College of Arts & Sciences Helps Students Tame Python

July 19, 2023
Illustration of python code overlaying a photo of the Rotunda

Craig Group, an associate professor of physics, teaches undergraduates coding skills they need to be competitive in the job market. (Illustration by Emily Faith Morgan, University Communications)

The world is drowning in data.

According to Statista, one of the leading providers of market and consumer data, 90% of the world’s data has been created in just the last two years alone. A new course in the University of Virginia’s College of Arts & Sciences aims to help undergraduate students sift through that information so they can leverage those insights as they enter the job market.

Outside of earning a degree in computer science, learning the coding skills to manage large data sets has been a challenge. That’s where Craig Group comes in.

Group, an associate professor of physics, is providing students the tools they need to analyze and visualize data on a large scale through his course, “Introduction to Python for Scientists and Engineers.” The class teaches practical skills needed to be competitive in an increasingly data-centric world.

The Python course arose from a 2000-level course Group taught that focused on teaching undergraduates the C programming language and computational and statistical analysis techniques. But C is an older programming language with an often-steep learning curve.

“You really couldn’t do much more than learn the basics of C in a one-semester class,” Group said.  “And the language doesn’t include higher-level tools that you could apply to problems in physics or whatever kind of science you might do.”

A conversation with his department’s chair led to the new course that launched in the spring of 2022. It requires no prior knowledge of coding or physics and satisfies general-education requirements.

The course teaches Python, a popular programming language that’s rapidly becoming the language of choice for coders in the sciences, with libraries of ready-made modules and packages that break down tasks. Python also minimizes the amount of code students need to write from scratch.

Although not comprehensive, the course teaches students to do the kind of work they’re likely to encounter in the lab.

“Python is a much higher-level language with a lot of tools just built in that you can use to do more advanced things,” Group said. “And the syntax is really simple. It doesn’t take you as long to get to the point of being able to do something pretty complex like making really nice plots of data that are publication-ready, and you can learn to do that in matter of hours.” 

Group calls the class a boot camp for data scientists.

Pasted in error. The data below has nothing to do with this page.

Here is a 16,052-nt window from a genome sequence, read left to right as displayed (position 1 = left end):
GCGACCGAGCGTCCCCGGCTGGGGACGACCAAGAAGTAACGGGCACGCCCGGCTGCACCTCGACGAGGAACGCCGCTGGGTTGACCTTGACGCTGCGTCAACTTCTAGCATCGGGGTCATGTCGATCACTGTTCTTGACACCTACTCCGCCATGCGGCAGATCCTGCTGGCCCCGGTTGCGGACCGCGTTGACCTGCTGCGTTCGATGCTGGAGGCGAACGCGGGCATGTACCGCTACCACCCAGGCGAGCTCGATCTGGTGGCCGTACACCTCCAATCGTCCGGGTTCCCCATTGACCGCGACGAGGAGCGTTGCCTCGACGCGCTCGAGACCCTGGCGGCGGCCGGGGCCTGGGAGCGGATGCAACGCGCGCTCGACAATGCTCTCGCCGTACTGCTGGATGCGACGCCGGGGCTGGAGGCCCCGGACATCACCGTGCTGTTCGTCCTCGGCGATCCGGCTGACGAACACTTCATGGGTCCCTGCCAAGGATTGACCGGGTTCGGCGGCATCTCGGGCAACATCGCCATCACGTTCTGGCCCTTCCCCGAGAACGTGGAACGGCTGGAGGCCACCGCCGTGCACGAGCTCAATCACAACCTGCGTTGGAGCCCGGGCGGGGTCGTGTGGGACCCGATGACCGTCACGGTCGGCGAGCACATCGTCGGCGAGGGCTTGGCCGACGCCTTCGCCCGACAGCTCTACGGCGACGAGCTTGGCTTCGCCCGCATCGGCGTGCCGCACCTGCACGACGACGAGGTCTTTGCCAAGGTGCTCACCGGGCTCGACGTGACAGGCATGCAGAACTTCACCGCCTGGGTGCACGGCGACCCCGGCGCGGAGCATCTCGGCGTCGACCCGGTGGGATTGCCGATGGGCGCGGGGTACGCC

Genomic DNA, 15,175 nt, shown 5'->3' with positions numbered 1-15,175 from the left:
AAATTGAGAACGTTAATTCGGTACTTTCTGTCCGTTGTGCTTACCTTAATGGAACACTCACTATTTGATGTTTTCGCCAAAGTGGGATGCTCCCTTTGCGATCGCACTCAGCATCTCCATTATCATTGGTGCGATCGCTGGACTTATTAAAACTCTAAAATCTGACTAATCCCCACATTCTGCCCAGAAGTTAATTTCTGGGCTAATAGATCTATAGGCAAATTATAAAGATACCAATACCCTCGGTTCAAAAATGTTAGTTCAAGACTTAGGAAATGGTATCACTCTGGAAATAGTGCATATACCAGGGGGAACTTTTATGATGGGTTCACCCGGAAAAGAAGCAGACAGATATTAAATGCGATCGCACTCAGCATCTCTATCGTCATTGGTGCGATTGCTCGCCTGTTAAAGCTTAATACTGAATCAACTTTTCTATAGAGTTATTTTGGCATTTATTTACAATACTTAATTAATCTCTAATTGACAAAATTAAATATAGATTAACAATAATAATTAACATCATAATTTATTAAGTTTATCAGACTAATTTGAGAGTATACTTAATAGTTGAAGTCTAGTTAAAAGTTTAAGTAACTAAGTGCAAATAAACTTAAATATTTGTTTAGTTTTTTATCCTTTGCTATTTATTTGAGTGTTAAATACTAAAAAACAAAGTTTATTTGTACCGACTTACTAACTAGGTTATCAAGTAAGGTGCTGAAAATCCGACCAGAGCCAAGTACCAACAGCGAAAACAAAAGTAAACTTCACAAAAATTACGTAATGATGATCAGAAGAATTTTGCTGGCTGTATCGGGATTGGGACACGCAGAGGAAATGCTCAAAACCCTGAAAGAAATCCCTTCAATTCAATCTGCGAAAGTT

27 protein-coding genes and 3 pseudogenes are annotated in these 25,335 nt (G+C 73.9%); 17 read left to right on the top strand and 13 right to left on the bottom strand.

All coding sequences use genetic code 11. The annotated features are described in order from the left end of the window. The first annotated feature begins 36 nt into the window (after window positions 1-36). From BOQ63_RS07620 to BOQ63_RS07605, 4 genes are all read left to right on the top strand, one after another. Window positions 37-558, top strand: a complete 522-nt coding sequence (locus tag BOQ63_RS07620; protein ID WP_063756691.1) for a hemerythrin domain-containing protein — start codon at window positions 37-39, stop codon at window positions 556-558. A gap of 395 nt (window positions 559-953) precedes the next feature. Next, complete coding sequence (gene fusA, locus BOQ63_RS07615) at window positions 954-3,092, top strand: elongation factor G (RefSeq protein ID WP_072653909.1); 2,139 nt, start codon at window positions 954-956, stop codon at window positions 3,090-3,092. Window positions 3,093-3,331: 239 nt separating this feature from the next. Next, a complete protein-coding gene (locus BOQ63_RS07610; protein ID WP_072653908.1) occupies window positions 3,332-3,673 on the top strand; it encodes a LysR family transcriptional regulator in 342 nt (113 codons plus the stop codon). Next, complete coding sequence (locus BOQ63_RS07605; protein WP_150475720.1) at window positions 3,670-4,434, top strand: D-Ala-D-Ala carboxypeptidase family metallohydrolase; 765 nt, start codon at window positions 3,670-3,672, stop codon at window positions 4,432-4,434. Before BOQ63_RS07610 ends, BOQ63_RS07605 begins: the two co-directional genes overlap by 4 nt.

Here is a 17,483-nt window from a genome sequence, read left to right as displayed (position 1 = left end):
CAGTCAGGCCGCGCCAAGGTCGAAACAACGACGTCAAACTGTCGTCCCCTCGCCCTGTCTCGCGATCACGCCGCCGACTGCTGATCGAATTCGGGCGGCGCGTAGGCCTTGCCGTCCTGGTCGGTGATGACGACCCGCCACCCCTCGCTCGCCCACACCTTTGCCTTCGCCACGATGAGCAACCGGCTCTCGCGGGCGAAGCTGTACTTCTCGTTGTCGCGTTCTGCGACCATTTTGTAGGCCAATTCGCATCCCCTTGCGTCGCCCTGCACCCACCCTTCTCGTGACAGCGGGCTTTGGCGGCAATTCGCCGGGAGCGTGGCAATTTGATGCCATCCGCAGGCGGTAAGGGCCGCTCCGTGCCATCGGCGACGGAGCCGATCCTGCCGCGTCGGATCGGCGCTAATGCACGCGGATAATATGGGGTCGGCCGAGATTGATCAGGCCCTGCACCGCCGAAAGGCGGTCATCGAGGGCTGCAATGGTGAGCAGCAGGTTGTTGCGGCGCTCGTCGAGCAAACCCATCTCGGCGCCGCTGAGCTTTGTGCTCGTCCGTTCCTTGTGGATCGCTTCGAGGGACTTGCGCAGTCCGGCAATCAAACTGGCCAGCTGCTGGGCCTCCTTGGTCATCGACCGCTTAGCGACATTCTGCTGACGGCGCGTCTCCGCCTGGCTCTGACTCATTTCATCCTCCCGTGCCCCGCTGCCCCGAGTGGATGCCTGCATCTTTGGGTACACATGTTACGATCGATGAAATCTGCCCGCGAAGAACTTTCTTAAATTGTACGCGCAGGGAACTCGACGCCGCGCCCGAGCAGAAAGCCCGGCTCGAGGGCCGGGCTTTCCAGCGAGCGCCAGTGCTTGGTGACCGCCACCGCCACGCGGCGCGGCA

“By the end of the class, we’re training neural networks and doing some pretty advanced things,” Group said.

The class also teaches students how to solve real-world programming problems in much the same way that a professional programmer would.

Darren Upton, who graduated this spring with an undergraduate degree in physics and will begin a doctoral program in nuclear physics in the fall, worked with Group as a teaching assistant for three semesters. Upton helped Group shape the class into something practical and accessible regardless of students’ background or degree path.

For Upton, learning to code is more about learning to be resourceful.

“The resources for programming are more numerous than you think, but knowing where to look, and knowing how to look for them, is the real skill in programming,” Upton said.  “You just need to know which questions to ask and where to look.”

Group’s class allows students to take a hands-on approach instead of merely listening to lectures. They work in groups on the kinds of problems they’re likely to encounter after graduating before getting the opportunity to demonstrate what they can do on their own.

“I think we owe it to our students not to just teach them physics, but to teach them modern skills that are going to make them marketable, to make them ready to go out into the world to do something that’s super valuable right now,” Group said. “They can certainly use those skills in physics, but they can also use those skills almost anywhere else.”

Lindsay Grose, who graduated in May with a double major in environmental sciences and statistics, was heavily involved in research as an undergraduate at UVA. For Grose, learning coding opened a new world of opportunities.

Determine to Make Alzheimer’s A Memory | Learn More About What It Means to Be Great and Good in All We Do
Determine to Make Alzheimer’s A Memory | Learn More About What It Means to Be Great and Good in All We Do

“Coding lets me do so many more things in so much less time,” Grose said. “And it allows you to do research that’s never been done before.”

Grose will begin a doctoral program at the University of Rhode Island in the fall.

“I can say confidently that I would not have gotten into graduate school for what I want to do without knowing coding,” Grose said. “It definitely makes you a much more desirable candidate.”

Sarah Hunter-Chang, a doctoral candidate in neuroscience, credits her knowledge of coding with her success at UVA. She took a coding class in high school and later realized it might be useful in managing big data sets.

“I think you can definitely have a productive career in science without coding skills,” Hunter-Chang said, “But increasingly, I think you’re going to miss out on opportunities. It opens so many doors.”

Media Contact

Russ Bahorsky

Writer UVA College and Graduate School of Arts & Sciences